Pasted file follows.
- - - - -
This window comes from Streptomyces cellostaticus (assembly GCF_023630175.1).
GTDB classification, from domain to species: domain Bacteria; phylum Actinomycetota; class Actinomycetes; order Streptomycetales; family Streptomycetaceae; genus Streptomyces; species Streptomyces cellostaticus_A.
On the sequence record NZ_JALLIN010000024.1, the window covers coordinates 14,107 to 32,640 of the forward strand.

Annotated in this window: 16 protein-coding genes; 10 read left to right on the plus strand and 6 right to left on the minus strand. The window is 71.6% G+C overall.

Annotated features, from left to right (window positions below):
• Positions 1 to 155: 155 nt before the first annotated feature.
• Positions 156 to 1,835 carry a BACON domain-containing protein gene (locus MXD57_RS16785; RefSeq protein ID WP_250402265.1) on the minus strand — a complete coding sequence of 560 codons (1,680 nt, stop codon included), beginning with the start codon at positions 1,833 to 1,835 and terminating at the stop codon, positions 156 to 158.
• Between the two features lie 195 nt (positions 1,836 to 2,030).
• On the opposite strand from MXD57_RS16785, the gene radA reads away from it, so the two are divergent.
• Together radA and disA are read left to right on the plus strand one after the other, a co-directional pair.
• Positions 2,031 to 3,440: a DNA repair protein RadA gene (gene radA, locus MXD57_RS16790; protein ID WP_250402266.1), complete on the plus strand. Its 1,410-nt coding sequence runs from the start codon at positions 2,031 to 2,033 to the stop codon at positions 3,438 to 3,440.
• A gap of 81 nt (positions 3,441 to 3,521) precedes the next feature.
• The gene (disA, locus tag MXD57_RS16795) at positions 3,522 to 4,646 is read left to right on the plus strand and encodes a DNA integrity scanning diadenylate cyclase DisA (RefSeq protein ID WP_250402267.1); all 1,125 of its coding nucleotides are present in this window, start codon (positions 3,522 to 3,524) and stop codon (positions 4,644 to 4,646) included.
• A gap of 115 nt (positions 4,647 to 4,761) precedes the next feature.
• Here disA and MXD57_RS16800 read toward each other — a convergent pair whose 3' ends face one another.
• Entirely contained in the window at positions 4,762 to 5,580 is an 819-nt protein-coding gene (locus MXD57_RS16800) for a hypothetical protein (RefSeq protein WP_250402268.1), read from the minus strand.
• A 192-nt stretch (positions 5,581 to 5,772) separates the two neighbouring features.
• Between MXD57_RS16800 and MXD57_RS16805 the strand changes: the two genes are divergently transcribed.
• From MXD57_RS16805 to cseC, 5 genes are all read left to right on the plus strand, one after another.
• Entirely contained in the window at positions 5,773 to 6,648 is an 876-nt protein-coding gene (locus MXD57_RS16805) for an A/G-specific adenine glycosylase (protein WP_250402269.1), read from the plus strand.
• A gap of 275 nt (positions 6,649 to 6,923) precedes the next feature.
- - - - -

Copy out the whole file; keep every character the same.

This window comes from Streptomyces cellostaticus (assembly GCF_023630175.1).
GTDB classification, from domain to species: domain Bacteria; phylum Actinomycetota; class Actinomycetes; order Streptomycetales; family Streptomycetaceae; genus Streptomyces; species Streptomyces cellostaticus_A.
On the sequence record NZ_JALLIN010000024.1, the window covers coordinates 14,107 to 32,640 of the forward strand.

Annotated in this window: 16 protein-coding genes; 10 read left to right on the plus strand and 6 right to left on the minus strand. The window is 71.6% G+C overall.

Annotated features, from left to right (window positions below):
• Positions 1 to 155: 155 nt before the first annotated feature.
• Positions 156 to 1,835 carry a BACON domain-containing protein gene (locus MXD57_RS16785; RefSeq protein ID WP_250402265.1) on the minus strand — a complete coding sequence of 560 codons (1,680 nt, stop codon included), beginning with the start codon at positions 1,833 to 1,835 and terminating at the stop codon, positions 156 to 158.
• Between the two features lie 195 nt (positions 1,836 to 2,030).
• On the opposite strand from MXD57_RS16785, the gene radA reads away from it, so the two are divergent.
• Together radA and disA are read left to right on the plus strand one after the other, a co-directional pair.
• Positions 2,031 to 3,440: a DNA repair protein RadA gene (gene radA, locus MXD57_RS16790; protein ID WP_250402266.1), complete on the plus strand. Its 1,410-nt coding sequence runs from the start codon at positions 2,031 to 2,033 to the stop codon at positions 3,438 to 3,440.
• A gap of 81 nt (positions 3,441 to 3,521) precedes the next feature.
• The gene (disA, locus tag MXD57_RS16795) at positions 3,522 to 4,646 is read left to right on the plus strand and encodes a DNA integrity scanning diadenylate cyclase DisA (RefSeq protein ID WP_250402267.1); all 1,125 of its coding nucleotides are present in this window, start codon (positions 3,522 to 3,524) and stop codon (positions 4,644 to 4,646) included.
• A gap of 115 nt (positions 4,647 to 4,761) precedes the next feature.
• Here disA and MXD57_RS16800 read toward each other — a convergent pair whose 3' ends face one another.
• Entirely contained in the window at positions 4,762 to 5,580 is an 819-nt protein-coding gene (locus MXD57_RS16800) for a hypothetical protein (RefSeq protein WP_250402268.1), read from the minus strand.
• A 192-nt stretch (positions 5,581 to 5,772) separates the two neighbouring features.
• Between MXD57_RS16800 and MXD57_RS16805 the strand changes: the two genes are divergently transcribed.
• From MXD57_RS16805 to cseC, 5 genes are all read left to right on the plus strand, one after another.
• Entirely contained in the window at positions 5,773 to 6,648 is an 876-nt protein-coding gene (locus MXD57_RS16805) for an A/G-specific adenine glycosylase (protein WP_250402269.1), read from the plus strand.
• A gap of 275 nt (positions 6,649 to 6,923) precedes the next feature.